As a graduate student, Joel Schwartz developed an immunofluorescence assay for neurotransmitter transport. To quantify his results, he needed to circle the cells in each image so the computer could measure the intensity.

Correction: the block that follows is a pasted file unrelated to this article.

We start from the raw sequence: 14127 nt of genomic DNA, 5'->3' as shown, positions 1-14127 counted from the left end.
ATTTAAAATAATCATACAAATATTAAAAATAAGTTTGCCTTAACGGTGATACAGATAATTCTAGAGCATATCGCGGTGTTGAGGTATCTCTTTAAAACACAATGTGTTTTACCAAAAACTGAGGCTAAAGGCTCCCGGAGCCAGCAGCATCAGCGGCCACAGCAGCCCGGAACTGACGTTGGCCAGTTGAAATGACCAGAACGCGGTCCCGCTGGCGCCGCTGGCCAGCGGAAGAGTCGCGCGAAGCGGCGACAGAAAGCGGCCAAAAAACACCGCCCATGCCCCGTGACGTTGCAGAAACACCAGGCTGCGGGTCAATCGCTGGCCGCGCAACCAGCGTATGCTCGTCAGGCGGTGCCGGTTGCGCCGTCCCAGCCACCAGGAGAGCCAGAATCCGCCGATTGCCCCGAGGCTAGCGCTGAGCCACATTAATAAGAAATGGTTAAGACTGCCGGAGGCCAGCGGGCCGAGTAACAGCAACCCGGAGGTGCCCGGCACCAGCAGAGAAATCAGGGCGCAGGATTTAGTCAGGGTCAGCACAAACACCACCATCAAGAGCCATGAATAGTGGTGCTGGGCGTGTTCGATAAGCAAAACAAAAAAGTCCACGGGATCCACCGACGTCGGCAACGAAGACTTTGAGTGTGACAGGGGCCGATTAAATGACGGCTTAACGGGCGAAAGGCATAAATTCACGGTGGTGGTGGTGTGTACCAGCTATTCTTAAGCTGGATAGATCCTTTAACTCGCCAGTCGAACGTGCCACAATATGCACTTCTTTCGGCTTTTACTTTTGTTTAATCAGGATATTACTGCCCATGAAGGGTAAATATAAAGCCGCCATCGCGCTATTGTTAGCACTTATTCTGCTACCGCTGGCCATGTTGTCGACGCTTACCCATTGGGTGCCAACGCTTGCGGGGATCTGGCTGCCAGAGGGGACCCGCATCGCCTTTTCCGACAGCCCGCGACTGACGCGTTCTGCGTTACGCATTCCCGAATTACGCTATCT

By the time he graduated, Joel had circled over 10 million individual cells.
Over the years, Joel discovered a better way: he taught computers to do the repetitive, complex, and confounding parts of data analysis.
And now he trains other scientists to do the same.